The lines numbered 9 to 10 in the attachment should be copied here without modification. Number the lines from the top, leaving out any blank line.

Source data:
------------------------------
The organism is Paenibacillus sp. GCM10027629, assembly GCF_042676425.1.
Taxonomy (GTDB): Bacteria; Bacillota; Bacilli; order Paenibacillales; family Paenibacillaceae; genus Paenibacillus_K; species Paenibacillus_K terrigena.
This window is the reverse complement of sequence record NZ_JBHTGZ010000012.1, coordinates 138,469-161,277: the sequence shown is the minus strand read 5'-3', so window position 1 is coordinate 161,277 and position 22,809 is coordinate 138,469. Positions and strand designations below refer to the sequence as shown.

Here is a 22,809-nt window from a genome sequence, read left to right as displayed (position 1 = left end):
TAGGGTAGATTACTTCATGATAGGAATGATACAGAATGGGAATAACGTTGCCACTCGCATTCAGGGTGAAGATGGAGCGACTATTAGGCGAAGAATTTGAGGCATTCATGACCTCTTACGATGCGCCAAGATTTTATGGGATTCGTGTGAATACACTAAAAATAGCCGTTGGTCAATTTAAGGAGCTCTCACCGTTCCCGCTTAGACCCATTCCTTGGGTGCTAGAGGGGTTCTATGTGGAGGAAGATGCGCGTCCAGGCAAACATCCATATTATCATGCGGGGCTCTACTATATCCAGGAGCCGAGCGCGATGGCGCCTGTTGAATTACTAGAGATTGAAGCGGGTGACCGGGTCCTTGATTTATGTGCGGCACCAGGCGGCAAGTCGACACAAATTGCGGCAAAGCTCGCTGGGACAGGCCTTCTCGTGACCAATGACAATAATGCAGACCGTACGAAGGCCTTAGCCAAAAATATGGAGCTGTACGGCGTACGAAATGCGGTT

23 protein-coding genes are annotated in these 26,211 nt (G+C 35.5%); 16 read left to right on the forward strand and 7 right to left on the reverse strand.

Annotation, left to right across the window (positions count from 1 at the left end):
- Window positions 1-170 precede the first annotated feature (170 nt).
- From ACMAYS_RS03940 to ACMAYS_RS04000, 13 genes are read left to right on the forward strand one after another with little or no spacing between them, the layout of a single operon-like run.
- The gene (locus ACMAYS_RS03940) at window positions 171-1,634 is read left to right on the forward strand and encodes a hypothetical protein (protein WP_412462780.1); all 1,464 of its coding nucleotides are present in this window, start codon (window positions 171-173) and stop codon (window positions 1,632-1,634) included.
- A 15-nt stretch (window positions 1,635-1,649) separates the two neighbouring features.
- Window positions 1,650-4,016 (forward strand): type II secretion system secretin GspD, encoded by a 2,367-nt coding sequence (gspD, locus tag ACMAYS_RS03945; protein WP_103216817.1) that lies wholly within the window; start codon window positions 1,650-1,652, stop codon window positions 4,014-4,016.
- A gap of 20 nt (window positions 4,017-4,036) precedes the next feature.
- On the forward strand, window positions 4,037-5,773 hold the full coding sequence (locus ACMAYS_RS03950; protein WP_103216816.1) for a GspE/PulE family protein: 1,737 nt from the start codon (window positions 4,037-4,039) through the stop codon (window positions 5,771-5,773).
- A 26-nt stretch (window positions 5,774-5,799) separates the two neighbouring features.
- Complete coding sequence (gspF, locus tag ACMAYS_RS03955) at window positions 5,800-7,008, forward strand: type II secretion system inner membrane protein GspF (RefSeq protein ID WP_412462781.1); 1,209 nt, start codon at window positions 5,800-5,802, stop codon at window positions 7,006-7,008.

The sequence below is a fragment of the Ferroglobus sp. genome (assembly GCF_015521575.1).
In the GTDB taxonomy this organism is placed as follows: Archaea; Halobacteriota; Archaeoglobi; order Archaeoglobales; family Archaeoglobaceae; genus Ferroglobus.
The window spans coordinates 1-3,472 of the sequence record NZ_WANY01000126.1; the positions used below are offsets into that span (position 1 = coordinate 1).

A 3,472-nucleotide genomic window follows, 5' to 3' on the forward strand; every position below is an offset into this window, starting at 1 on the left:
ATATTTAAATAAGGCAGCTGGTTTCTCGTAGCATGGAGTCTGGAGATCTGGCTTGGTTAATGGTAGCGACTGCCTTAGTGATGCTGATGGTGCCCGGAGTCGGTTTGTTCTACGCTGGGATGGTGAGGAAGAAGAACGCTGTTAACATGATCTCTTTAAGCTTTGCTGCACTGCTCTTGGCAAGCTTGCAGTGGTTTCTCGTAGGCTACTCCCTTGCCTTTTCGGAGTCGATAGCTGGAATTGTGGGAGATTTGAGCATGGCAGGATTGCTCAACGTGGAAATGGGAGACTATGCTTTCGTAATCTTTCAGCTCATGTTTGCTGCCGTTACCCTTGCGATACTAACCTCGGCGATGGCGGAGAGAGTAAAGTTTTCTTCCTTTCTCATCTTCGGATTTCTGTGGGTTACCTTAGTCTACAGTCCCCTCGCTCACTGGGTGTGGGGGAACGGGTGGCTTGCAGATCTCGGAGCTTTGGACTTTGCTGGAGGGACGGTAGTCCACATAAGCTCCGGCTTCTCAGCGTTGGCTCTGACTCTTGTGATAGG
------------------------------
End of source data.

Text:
- From ACMAYS_RS03940 to ACMAYS_RS04000, 13 genes are read left to right on the forward strand one after another with little or no spacing between them, the layout of a single operon-like run.
- The gene (locus ACMAYS_RS03940) at window positions 171-1,634 is read left to right on the forward strand and encodes a hypothetical protein (protein WP_412462780.1); all 1,464 of its coding nucleotides are present in this window, start codon (window positions 171-173) and stop codon (window positions 1,632-1,634) included.